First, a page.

What programming style should I follow

I am a bunch of angry programmers.

There is a story about a man who was walking around all day with his donkey. At mid day he was tired and decided to nap under a tree. Only, when he looked in his bag, he had forgotten the rope to tie the donkey to the tree. If he slept, he risked waking up to a missing donkey. A stranger passing-by saw his frustration.

"Why don't you pretend to tie the donkey with an invisible rope?" the stranger said. "The donkey will not know the difference."

So the man, who was too tired, followed the stranger's advice and fell asleep. To his surprise, when he woke up, the donkey was still there by the tree. He then decided to continue on his journey, but the donkey wouldn't move. Try as he may, the donkey just refused to move. So he went around the tree, untied the invisible rope, and the donkey finally followed.


When I sit down to program a feature, I split into two distinct people. One is a generalist without indept knowledge of the internals of the application. The other is an api developer.

These are the two important role you need to develop any applications.

The two personalities

When I wear my generalist hat, I care about one thing and one thing only. Make use of the available api to build the application. I don't want to know how to connect to the database. I don't want to know if the api uses a mysql database, or if it uses elastic search, or if it is a monkey typing the response real fast. All I care about is that I can call an API and it gives me the results in an agreed upon format.

As an Api developer, I do not care about the application the user is going to build with my tool. I just make sure that the user provides me with the correct information/parameters I need to retrieve the information he asks for.

Here is an example of how these two work together.

  • Generalist: Hey I need the user's information.
  • Api developer: And which user would that be?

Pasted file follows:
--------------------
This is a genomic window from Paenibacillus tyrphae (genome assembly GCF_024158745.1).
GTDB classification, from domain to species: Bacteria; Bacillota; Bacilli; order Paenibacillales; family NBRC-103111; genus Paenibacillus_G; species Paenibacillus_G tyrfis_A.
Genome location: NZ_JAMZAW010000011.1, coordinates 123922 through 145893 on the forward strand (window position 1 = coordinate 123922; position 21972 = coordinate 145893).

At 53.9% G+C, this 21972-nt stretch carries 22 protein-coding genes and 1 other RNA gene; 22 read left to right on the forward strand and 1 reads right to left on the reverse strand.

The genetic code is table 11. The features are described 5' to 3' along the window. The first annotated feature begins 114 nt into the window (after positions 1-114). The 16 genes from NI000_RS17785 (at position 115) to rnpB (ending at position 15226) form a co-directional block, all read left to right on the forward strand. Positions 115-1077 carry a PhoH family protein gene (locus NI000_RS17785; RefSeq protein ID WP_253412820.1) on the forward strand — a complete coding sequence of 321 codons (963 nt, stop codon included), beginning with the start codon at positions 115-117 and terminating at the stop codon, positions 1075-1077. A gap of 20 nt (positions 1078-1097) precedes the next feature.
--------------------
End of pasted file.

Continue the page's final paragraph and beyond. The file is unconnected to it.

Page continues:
• G: Well, the one I am currently working with.
  • A: I don't know who you are working with man.
  • G: Ey, do you have the user's information or not?
  • A: I have the information of all users. Maybe you can give me the user's id?
  • G: Yes, I have that. Here {1242njsdfaf23423423}
  • A: Ok. Here is the information ({user information})
  • G: Thanks. By the way, where do you keep all that information so I can get it next time without bothering you.
  • A: Of course. It's in that place called NoneOfYourBusiness!

The Api developer will worry about the data storage. It can be an xml file, json, cockaroachDB, mysql, firebase. It shouldn't matter to anyone else. It can be upgraded, changed, scraped, and the end user should'nt notice anything.

This is one of the reason I don't like to see database connection code in my application.

Instead of this:

$con = new mysqli('localhost','username','password','database');

// stop if there is an error; 
if ($con->connect_error){ 
    die("$con->connect_errno: $con->connect_error"); 
}

// a simple query
$sql = "SELECT u.* FROM `user` WHERE user_id = 123 ";

// get the data from the database
$result = $con->query($sql);
$user = null;

// Now lets display it on the page.
while (($row = $result->fetch_array()) !== false){
    $tmp = new stdClass();
    $tmp->name = $row["name"];
    $tmp->picture = $row['picture'];
    $user = $tmp;
}

I would rather see this:

$user = DataManager::getUserInfo($userId);

No need to connect, no need to disconnect. No need to write a query. Just call the api and get the info you need.

How do you split the work?

In reality, I am one person that plays the many roles. When I am in the front end, I force myself not to add any code that doesn't belong there. Instead, I write a function name that will perform the task. I continue working, expecting that the backend developer will worry about the actual implementation of the api.

Of course, I am also the back end developer who will implement the code. But while I am doing frontend that's all I do. Later, I will come back to define the api. And while I am implementing it, I know what data structure the front end developer is expecting since he wrote all his code assuming my api works.

Like the donkey in the story, I create those invisible ropes around my workflow. These restrictions stop me from breaking the rules.

Everytime I come back to my code, it is with new eyes, like a different developer. This forces me to follow rules even as a single developer. I can't start making curl requests in the view because that backend dev would be pretty pissed if he learned. I can't break the rules in my html class naming convention because the CSS developer will also start complaining that I am making his job harder. The javascript developer is very annoying, he thinks he is on top of the world right now.

As a solo developer, this proverbial rope around my neck help me be more organized and allow me to build large scale applications by myself the same way a team of developers would. Yes, you need to develop a split personality.

Either that or I need to be psychologically evaluated.


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